Public education has a long way to adapt to internet technologies. We now need to train expressive people, as opposed to corporate workers. Whole new ballgame.

  5. I like Thomas’ comment about journalists and artists being more adept at creating good content. 20 years ago, anyone who could learn a desktop publishing software, thought they were designers and the advertising world was filled with schlock. Now anyone who puts up a blog things they are a writer. Effective content will come with the integration of both done well.

  6. Yes marketers now must be able to write and publish, and they must be technical enough to navigate online as well.
    This makes marketing an exciting profession as we need to branch into those different areas and challenge ourselves.
    For me writing content as well as “traditional / true marketing” go hand in hand, but I do agree with Thomas LeBlanc’s comment that journalists may be better skilled at writing content, but would that person know what to write about? Are they the subject matter experts? Or is it truly the marketer that knows what to write? The online community it not necessarily looking for beautifully written content – but informative, meaty content – that a marketer should be able to write.

  7. “Marketers must now be publishers.” Bravo for distilling down the changing landscape into 5 words.
    A few things I’ve been thinking about that may relate:
    – “Creative” Advertising folks (where I grew up in my career) always understood the power of ideas to market brands. We never believed in the hard sell, hit people over the head with your sales message. We believed in giving consumers insights that were unique to that particular product or service — distilled down to a crystal clear message. This is still necessary and important. But the way in which that will happen dramatically changes.
    – When you look at traditional media — say TV, you have lots of “content” (the programming) interrupted by “commercials”. Marketers would do well to still think about their own publishing efforts in a similar fashion. Give content that is purely designed to be helpful/informative/educational to your audience. But think about timing, quality and placement of sales messages within that.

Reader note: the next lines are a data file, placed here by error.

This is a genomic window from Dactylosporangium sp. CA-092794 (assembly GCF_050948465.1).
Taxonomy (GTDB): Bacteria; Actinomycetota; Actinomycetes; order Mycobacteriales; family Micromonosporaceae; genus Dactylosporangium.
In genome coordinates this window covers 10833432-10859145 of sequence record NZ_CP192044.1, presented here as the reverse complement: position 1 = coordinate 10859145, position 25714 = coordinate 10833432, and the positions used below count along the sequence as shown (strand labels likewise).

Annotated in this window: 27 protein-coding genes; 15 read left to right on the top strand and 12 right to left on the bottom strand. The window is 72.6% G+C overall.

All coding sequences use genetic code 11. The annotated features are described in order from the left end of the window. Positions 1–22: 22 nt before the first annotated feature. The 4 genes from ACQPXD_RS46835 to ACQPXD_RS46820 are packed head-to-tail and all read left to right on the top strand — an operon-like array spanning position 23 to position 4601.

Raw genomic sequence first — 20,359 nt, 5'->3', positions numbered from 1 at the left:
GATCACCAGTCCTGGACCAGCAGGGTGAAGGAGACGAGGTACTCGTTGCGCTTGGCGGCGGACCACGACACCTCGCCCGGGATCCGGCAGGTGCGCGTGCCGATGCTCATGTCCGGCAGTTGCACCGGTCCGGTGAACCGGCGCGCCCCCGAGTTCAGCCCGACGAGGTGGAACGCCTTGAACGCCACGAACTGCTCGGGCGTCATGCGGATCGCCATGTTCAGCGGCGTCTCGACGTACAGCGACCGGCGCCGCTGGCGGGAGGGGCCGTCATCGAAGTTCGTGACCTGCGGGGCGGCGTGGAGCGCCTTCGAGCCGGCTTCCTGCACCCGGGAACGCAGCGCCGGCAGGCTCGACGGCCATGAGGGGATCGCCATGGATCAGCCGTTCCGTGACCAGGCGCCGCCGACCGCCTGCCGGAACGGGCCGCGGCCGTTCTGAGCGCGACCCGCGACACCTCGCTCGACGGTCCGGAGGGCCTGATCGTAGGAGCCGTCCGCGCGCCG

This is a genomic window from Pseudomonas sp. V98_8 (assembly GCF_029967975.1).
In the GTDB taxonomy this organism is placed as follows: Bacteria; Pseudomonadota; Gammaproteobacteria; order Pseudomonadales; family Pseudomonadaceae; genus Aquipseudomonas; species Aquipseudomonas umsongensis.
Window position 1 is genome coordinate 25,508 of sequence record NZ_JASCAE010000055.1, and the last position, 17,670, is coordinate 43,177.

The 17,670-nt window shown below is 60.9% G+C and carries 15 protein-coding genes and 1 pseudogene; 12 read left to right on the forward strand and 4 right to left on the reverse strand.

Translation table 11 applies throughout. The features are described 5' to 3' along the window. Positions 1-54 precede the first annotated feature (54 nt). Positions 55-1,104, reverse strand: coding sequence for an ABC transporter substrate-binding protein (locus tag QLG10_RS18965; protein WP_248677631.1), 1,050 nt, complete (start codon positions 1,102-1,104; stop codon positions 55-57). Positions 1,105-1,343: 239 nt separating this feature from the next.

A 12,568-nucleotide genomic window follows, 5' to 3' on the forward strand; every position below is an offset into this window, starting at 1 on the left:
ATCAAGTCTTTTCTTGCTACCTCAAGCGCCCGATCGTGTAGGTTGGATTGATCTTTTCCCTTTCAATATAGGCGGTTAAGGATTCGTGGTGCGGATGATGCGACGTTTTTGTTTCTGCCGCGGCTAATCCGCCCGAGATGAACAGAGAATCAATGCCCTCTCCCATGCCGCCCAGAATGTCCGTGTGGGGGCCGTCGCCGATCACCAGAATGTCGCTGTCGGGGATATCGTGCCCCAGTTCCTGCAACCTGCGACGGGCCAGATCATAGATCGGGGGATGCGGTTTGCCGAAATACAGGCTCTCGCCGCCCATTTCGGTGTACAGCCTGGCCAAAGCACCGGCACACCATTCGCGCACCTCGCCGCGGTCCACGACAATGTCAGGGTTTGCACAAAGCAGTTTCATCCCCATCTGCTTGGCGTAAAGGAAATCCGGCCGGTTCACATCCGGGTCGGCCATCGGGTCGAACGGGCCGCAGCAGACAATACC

– A corollary to “marketers become publishers” is “publishers become product designers”. Nothing is better than getting out there and 1) talking about issues. 2) Getting your community to also talk about those issues and then 3) solving those problems. “Solving those problems” becomes your product development strategy.
    thanks again Mitch!

  8. i quite liked this post. i think this aspect to new marketing is where there’s “something for everyone” in it. i guess there always was, but nowadays we can officially say that having specific marketing knowledge isn’t necessary. it sure helps, but look at how the game is shifting.
    btw i stopped commenting under my psuedonym here. i started reading your book and this is something mentioned early on. so if i’m going to comment on your blog, i better follow your advice on personal branding ๐Ÿ™‚

  9. I can see how the new communications Medias force a blending, an enlargement of the gray zone between the marketing and the publishing responsibilities that you so well describe.
    Will companies opt for more marketing and less publishing?
    OR Less marketing and more publishing?
    OR perhaps more of both?… As in addition to the traditional marketing activities destined to clients, the marketing department may inherit an intra-company advisor role. I don’t mean as a gateway for approval prior to publishing but as a recognized communications expert charged to develop a certain skill set (marketing know how and brand-specific) in every publisher for better complicity between the personal and corporate brands.

  10. What about conversation? Is publishing generating conversation? Bloggers reply “YES”, so do it. The real target is to deliver products and services that customers are waiting for or are dreaming about. We have all the tools to begin conversation but minds and organisations are still with the old “mass media” model.

  11. The old saying “You are what you eat”. Well that goes for publishing your content. What you publish define your brand. When you publish unique, compelling and though-provoking content, your brand will be perceive as being unique and interesting.

  12. We come back to the old content is king argument again.
    With so much content already out there, the only way to get any cut through is to target exactly what is going to resonate with your customers. Whether you’re talking about communications, supply chain management, sales or customer service, organisations need to have a marketing focus with everything they do in this era of the enlightened consumer where lack of choice is definitely not an issue.